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How to get bent out of shape (and other lessons from the trail)

My walking companions, heading off after a lunch break at a public hut

Three More Unexpected Life Lessons from my Tasmanian Hike

A couple of newsletters ago, I shared three lessons from the Overland Trail in Tasmania.

  1. Let the Leech Suck You
  2. The Puddles Aren’t Deep*
  3. Your Boots Are Always Damp

But you didn’t think I could go offline for six whole days and spend 10-12 hours a day walking and only come up with three lessons, did you? Pfft!

Here we go…

1. Hold your poles lightly

I reluctantly rented walking poles from the hiking company. They’d recommended them on the packing list, and I was trying to follow the rules. But honestly … I thought these were something that old people used to walk around parks.

Surely, as someone deluded into thinking he was still young and vigorous, I wouldn’t need these fripperies.

Turns out, I loved my poles. They helped me balance, and rescued me from falling more than once. They helped me sound out the depth of the puddles (as you’ll know, not all puddles are shallow). They gave me a rhythm to my walk, a Charlie Watts backbeat to my Mick Jagger swagger.

But by the end of Day 2, a number of us had hand ache. (Foot ache, leg ache, bum ache too … but we could track the source of those pains).

Many of us were gripping the pole so tightly and for so long we were actually bruising our hands.

My lesson: With support, rely on it as lightly as possible. There are times for the death grip, for sure. And if you’re someone not much good at getting support, then be brave and reach out. But much of the time, you can maintain a light grip. You’re getting balance, but you’re still relying on your own strength and resources as much as is appropriate.

2. A quick kill is being compassionate

We started Day 1 of the walk with 11 of us, and finished with 10. “Janet” (her real name) had arrived liberally waving red flags from the start. She was 15 minutes late to the 6:30am minibus rendezvous that was to take us to base camp where we’d get our gear … and was seemingly oblivious to the group of us she’d made wait. She found it hard to step up into the minibus (and we were about to climb mountains). When we got to base camp, we heard that she wasn’t bringing a beanie/touq, but instead a red cashmere beret.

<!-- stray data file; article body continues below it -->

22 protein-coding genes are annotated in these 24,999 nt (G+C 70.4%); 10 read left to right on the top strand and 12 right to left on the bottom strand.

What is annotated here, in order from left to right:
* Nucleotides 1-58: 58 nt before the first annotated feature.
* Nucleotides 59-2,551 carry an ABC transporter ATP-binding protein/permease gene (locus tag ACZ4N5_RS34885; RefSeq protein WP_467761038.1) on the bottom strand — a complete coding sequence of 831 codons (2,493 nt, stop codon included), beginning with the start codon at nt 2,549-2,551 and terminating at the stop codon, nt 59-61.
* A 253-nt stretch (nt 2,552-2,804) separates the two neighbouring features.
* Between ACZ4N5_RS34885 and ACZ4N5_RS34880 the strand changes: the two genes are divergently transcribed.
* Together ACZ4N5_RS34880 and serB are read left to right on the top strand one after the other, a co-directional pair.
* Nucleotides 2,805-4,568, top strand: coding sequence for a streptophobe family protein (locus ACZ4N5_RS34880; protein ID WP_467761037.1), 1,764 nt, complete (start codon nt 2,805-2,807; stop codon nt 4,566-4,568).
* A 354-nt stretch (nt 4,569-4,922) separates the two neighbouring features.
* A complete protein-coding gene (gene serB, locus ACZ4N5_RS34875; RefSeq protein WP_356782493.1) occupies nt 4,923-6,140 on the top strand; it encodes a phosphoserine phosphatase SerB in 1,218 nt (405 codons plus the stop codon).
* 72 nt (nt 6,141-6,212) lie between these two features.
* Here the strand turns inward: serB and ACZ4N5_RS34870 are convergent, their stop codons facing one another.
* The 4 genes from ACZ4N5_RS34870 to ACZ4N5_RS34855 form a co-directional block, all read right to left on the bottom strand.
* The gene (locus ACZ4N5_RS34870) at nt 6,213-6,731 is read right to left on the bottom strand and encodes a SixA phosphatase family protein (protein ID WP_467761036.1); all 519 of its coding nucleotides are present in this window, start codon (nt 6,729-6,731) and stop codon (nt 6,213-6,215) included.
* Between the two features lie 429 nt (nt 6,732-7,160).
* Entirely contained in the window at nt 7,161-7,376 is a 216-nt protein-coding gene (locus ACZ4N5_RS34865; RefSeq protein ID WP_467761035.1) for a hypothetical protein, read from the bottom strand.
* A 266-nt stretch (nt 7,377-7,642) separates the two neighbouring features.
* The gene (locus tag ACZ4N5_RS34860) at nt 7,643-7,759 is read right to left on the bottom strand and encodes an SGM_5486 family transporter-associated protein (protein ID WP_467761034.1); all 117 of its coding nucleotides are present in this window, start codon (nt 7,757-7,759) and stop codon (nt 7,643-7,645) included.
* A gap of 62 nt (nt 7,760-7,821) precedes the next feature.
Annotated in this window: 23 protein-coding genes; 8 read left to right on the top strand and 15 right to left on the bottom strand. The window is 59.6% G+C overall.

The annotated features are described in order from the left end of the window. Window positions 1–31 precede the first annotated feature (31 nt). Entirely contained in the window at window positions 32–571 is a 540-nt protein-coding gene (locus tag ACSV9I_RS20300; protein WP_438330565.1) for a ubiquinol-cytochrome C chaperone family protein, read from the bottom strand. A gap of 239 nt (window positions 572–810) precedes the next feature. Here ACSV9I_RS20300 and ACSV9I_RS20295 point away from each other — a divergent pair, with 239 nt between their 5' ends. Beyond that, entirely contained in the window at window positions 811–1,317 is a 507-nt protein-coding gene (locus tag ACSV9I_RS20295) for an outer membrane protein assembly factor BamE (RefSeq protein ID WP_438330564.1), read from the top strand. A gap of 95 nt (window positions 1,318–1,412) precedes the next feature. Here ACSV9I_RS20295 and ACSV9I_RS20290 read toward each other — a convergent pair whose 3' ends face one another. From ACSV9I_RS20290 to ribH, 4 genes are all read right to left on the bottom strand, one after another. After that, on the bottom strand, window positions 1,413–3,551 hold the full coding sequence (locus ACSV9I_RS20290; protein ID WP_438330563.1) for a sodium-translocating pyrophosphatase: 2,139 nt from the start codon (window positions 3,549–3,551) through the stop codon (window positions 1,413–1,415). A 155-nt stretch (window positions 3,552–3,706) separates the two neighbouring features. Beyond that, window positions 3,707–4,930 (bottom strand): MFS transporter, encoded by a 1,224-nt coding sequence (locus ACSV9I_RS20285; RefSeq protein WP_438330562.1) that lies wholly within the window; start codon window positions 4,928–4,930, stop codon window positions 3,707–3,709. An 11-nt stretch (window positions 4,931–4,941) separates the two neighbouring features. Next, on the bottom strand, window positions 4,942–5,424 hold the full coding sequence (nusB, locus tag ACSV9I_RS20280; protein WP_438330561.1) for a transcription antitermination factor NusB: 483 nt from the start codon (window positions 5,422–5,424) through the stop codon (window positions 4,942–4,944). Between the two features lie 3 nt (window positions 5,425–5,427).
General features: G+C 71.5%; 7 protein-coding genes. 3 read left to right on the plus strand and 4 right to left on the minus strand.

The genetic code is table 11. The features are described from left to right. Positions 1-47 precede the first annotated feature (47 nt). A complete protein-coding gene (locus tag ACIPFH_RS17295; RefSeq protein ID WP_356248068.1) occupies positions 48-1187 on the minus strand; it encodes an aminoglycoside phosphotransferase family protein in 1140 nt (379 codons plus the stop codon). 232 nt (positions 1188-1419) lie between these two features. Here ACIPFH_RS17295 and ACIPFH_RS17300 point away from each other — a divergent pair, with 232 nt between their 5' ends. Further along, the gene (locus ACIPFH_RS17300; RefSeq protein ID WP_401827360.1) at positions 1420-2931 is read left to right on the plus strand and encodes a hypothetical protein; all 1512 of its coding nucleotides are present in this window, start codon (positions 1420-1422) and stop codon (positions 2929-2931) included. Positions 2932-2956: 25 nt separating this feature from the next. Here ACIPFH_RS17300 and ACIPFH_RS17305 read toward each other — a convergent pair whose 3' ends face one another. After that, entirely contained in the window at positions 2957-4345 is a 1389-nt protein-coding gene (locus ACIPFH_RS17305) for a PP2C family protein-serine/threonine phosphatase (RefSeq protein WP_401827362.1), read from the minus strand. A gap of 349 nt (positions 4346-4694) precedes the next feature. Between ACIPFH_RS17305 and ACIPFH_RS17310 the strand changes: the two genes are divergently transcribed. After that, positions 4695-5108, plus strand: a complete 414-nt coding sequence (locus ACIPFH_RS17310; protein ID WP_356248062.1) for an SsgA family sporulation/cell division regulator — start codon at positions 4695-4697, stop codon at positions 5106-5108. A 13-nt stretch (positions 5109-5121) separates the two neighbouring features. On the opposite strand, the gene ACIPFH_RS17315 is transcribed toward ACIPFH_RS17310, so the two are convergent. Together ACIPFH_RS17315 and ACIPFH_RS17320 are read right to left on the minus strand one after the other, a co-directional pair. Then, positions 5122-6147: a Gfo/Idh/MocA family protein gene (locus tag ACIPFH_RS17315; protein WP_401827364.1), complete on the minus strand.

But those were just hints. The real trouble came when we started to walk. After our first 90-minute push, we waited an hour for her to catch up. After the second push, the same.

And on the third push, one of our guides walked her back down the mountain. They’d given her a fair shot at it, and they’d made a fast decision that she wasn’t going to be able to do this walk in a way that didn’t compromise the group and the experience.

My lesson: Give people a decent shot, but if they’re not working out, then call it fast. Especially helpful if your bias is towards loyalty or away from conflict.

3. Try and get bent out of shape

The walk I was on was a twist on the usual hike. It was called “sacred geographies”, and it was walked flavoured by the idea of a pilgrimage. Two of our party were founders of this contemplative non-denominational church and had walked quite a few of the Camino trails.

Before we set off one day, Sarah read out a passage from Tim Winton’s autobiography Island Home. He’s writing about Australia:

Over great passages of time, the land has always made people anew. Many of us are startled to learn how different we are from our immigrant and convict forebears, for this is the place that eventually renders people strangers to their origins. It retains a real, ongoing power to bend people out of shape, to transform them.

(Tim Winton is one of my very favourite authors. His writing is deeply about landscape and country, and he makes bare the pain and confusion and unarticulated grief in being a man in a way that is extraordinary to me.)

My lesson: You’ve heard me say many times, “we unlock our greatness by working on the hard things”. That’s because the hard things break the status quo, and break us out of the comfort of our Present Self. Growth means getting a little bent out of shape. And bent into the new shape of Future You.

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Michael Bungay Stanier

Michael Bungay Stanier

I'm the author of five books that have collectively sold more than a million copies. I'm the founder of Box of Crayons, a learning and development company that helps organizations move from advice-driven to curiosity-led. I'm the host of the *2 Pages with MBS* podcast.